Shakespearean tragedy avoided

5 mins read

West Midlands-based Shakespeare Forgings (01384 632420) was facing a bard-like tragedy until investment from India rewrote its future. Michael Richards reports (Extended online version)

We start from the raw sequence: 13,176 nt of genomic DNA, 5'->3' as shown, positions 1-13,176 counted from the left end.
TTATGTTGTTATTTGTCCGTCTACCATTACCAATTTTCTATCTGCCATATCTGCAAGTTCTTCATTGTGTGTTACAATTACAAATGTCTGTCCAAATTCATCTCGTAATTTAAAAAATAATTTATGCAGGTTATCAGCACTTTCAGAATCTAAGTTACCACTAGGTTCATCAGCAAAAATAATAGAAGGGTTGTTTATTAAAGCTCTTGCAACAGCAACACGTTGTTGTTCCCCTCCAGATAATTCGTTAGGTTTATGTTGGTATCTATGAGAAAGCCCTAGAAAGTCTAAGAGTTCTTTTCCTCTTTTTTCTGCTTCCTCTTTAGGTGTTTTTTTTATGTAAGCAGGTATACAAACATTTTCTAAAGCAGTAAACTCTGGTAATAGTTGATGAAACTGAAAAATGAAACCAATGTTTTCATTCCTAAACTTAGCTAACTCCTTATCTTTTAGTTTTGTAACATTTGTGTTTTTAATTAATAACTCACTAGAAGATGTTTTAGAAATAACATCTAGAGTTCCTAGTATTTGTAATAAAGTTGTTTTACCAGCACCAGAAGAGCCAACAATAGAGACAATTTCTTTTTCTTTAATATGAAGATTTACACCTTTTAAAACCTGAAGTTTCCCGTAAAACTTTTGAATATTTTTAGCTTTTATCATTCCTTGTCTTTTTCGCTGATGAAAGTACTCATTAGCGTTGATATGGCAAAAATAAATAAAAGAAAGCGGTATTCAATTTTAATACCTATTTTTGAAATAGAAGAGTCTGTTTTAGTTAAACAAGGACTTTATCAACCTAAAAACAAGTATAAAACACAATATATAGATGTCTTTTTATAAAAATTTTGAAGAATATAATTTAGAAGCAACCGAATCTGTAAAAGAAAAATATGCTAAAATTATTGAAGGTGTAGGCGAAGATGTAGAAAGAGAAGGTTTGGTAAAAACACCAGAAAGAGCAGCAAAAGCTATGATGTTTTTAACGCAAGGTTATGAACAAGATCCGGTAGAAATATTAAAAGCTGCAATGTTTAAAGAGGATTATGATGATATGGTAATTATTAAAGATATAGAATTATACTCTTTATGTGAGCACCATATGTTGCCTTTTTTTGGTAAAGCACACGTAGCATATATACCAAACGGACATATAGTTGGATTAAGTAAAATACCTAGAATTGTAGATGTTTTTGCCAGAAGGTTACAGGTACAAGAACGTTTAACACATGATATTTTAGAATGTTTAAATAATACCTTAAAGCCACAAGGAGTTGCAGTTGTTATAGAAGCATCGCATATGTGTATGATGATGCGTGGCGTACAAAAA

It is easy for engineers to anthropomorphise a factory. The throbbing rumble and whirring of machine tools give a factory life and, when a factory falls silent, it can feel sombre and funereal for the passing of a once great manufacturing beast. In a forge, more than with any other process, you can feel that beast's very heartbeat as the multi-ton hammers pound their work with a seemingly relentless pulse. But for Shakespeare Forgings, that pulse faltered and could well have stopped completely, if not for a doctor and his Indian remedy. The doctor of metallurgy in question, Steve Potts, along with three middle managers, bought the company, which had been trading as United Forgemasters Ltd, from administrators in January 2002 and reverted to the company's original Shakespeare moniker. With a previous background mainly in the coal mining industry, Dr Potts had been working as a consultant at the forging manufacturer and saw potential in existing automotive contracts. Crucially, he had a plan to meet the price squeezes being forced on the business by car manufacturer demands cascading down through the supply chain. Image: Forging at Shakespeare - given new life through an Indian partnership Dr Potts, now managing director of Shakespeare Forgings, explains: "We had been left in no doubt by a Tier 1 automotive customer that a contract worth £2 million per year would be in jeopardy, if we did not find a way to reduce our prices." The managing director had already formulated a plan to literally forge a partnership with a lower wage-cost company abroad. His experience working overseas in the mining industry gave him an immediate shortlist of China and India. Comparing the two, it was clear that India had distinct advantages. "The main drawback to China," according to Dr Potts, "was the language barrier, with very few people able to speak English. And, although it is possible to work through an interpreter, the subtle nuances of speaking directly to people are lost, producing a barrier to building trust." CRICKET AND ETIQUETTE Conversely in India, the English language is widely spoken and it is even common practice to conduct business in English. Shakespeare Forgings sales agent Alan Cummings smiles as he recounts: "It was easy to build up trust and feel at ease when dealing with our India colleagues. You soon found yourself in humorous banter about each other's national cricket teams and recent match performance." There is a common misconception, perpetuated by the tabloid redtops, that the historical legacy of the British Empire has left India resentful or suspicious of the UK. In reality, the Indian culture warmly embraces its links to the UK, and doing business with India is made easy because the legal system and the etiquettes of work have a shared ancestry with the UK. And Dr Potts is very clear about the benefits of working with India: "Without the support and investment from India, quite simply this company would have closed." Finding a suitable partner in India saw Dr Potts taking advantage of a DTI-sponsored mission, through which he was able to contact and visit some 13 different forges, of which four had the automotive quality standards he was looking for as a prerequisite to doing business. After talking through his vision of the working partnership, which centred at the time around a cradle-to-grave philosophy and retaining a working UK factory, two companies remained under consideration. The decision to team up with El Forge was clinched by the quality of its die shop, which Dr Potts describes as "world-class". Another perception of outsourcing to India, often unfounded, is quality of work and, with a PhD in metallurgy, Dr Potts is quick to explain that the high quality standards at India's state-of-the-art facility are maintained with "metallurgical and inspection equipment that I would be envious of here in the UK." For El Forge, the benefits of the partnering opportunity were the credibility Shakespeare Forgings gave them in the UK market and an instant entry into the European automotive supply chain. The opportunities were such that it was decided to fully cement the relationship with El Forge to take full financial ownership, while still allowing Shakespeare to maintain its day-to-day autonomy and work as if in a partnership. So, in July 2005, El Forge took a majority share holding in Shakespeare giving the UK site a much needed level of stability. And in September 2006, El Forge acquired the remaining shares to take 100% ownership. Many UK workers would be wary of such foreign investment and control; all too often, it seems a UK company has been stripped of all but a superficial UK presence, a mere brand name through which to import. El Forge has adopted a different philosophy through a hands-off approach, as regards UK operations, provided the business doesn't make a loss. Dr Potts can understand the scepticism this garners from others, but he points out that the actions of El Forge speak volumes of their "honourable" intentions. COMMITMENT CONFIRMED "Shortly after taking ownership in 2007," explains Dr Potts, "El Forge demonstrated its commitment by purchasing a new 'brown field' site and moved Shakespeare on to it. And currently El Forge has reinforced that commitment, as the local council is in the process of purchasing the current site to allow for the building of social housing. El Forge could easily have taken the opportunity to close the facility in the UK, but instead has purchased another site to relocate to." Which actually increases capacity available in the UK. Dr Potts' original vision for the two countries to work cooperatively was a cradle-to-grave concept. "The UK would do the initial die making, process development and prototype manufacture. Once approved, the volume manufacture would be done in India, with production returning to the UK towards the end of the product lifecycle for the small volume requirements of aftermarket." A seemingly simple, elegant plan, it has, however, been thwarted by the costly automotive PPAP (Production Part Approval Process) requirements, which require long quality sign-offs when production and processes are moved, although one customer has invested in two sets of dies, allowing components to be made at either location. So, instead, the work between the sites splits along volume, lead time and customer cost requirements. Mr Cummings explains: "Customers are quoted prices from each site and there will be a natural crossover point between the two, depending on volumes and lead time requirements." These crossover points tend to result in the UK site focusing on niche, low volume, short (8-week) lead time parts, while India focuses on high volumes, longer (18-week) lead time forgings. With such a long lead time from India, a 16-week firm schedule is a requirement from the customer. Fortunately, as component variations come at later assembly and machining stages, rather than the raw forgings, this stable schedule demand has not proved the problem it often does in some long lead supply chains seen at other companies. Image: Volumes and lead time dictate place of manufacture In fact, surprisingly, lead time does not feature among the three potential obstacles that Dr Potts has identified as possibly disrupting the smooth running of the India supply line in the future, namely the price of oil for shipping, the currency exchange rate and the high carbon footprint of such an operation. With substantial contracts from Tier 1 and Tier 2 automotive companies benefiting both India and the UK, the Shakespeare Group, as a subsidiary of the larger El Forge Group, has annual sales in the region of £3.5 million, of which £1 million is sourced from India. The Shakespeare Group also contract manages, for a small commission, a further £2 million of work for the El Forge group. It is clear from these figures that what could have been a Shakespearean tragedy has many more chapters to be written, in India ink. First published in Machinery, May 2011